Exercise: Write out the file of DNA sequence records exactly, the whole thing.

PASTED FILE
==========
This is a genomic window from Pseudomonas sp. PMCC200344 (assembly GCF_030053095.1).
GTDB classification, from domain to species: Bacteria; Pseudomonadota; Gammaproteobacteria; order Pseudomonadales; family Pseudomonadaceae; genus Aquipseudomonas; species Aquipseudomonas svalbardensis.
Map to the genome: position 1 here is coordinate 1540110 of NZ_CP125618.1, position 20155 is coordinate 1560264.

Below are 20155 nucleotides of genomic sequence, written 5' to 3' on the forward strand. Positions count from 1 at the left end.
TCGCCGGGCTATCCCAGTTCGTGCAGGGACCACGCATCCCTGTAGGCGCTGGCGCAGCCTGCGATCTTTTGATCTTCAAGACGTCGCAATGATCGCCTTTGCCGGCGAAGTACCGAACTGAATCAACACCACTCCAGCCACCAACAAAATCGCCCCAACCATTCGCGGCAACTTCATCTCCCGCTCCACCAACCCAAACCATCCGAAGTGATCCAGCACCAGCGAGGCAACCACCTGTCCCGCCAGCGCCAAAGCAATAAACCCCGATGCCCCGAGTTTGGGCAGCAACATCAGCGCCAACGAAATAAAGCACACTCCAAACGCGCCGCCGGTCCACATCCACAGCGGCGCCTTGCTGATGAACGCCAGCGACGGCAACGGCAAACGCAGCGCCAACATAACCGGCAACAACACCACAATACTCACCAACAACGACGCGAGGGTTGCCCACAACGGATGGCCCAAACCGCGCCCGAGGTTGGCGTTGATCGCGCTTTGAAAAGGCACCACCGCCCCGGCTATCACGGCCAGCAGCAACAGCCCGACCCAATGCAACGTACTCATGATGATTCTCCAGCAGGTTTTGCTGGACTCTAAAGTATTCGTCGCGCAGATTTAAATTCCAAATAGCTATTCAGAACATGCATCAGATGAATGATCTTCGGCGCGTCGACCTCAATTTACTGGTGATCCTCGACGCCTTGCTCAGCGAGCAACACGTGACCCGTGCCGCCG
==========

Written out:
This is a genomic window from Pseudomonas sp. PMCC200344 (assembly GCF_030053095.1).
GTDB classification, from domain to species: Bacteria; Pseudomonadota; Gammaproteobacteria; order Pseudomonadales; family Pseudomonadaceae; genus Aquipseudomonas; species Aquipseudomonas svalbardensis.
Map to the genome: position 1 here is coordinate 1540110 of NZ_CP125618.1, position 20155 is coordinate 1560264.

Below are 20155 nucleotides of genomic sequence, written 5' to 3' on the forward strand. Positions count from 1 at the left end.
TCGCCGGGCTATCCCAGTTCGTGCAGGGACCACGCATCCCTGTAGGCGCTGGCGCAGCCTGCGATCTTTTGATCTTCAAGACGTCGCAATGATCGCCTTTGCCGGCGAAGTACCGAACTGAATCAACACCACTCCAGCCACCAACAAAATCGCCCCAACCATTCGCGGCAACTTCATCTCCCGCTCCACCAACCCAAACCATCCGAAGTGATCCAGCACCAGCGAGGCAACCACCTGTCCCGCCAGCGCCAAAGCAATAAACCCCGATGCCCCGAGTTTGGGCAGCAACATCAGCGCCAACGAAATAAAGCACACTCCAAACGCGCCGCCGGTCCACATCCACAGCGGCGCCTTGCTGATGAACGCCAGCGACGGCAACGGCAAACGCAGCGCCAACATAACCGGCAACAACACCACAATACTCACCAACAACGACGCGAGGGTTGCCCACAACGGATGGCCCAAACCGCGCCCGAGGTTGGCGTTGATCGCGCTTTGAAAAGGCACCACCGCCCCGGCTATCACGGCCAGCAGCAACAGCCCGACCCAATGCAACGTACTCATGATGATTCTCCAGCAGGTTTTGCTGGACTCTAAAGTATTCGTCGCGCAGATTTAAATTCCAAATAGCTATTCAGAACATGCATCAGATGAATGATCTTCGGCGCGTCGACCTCAATTTACTGGTGATCCTCGACGCCTTGCTCAGCGAGCAACACGTGACCCGTGCCGCCG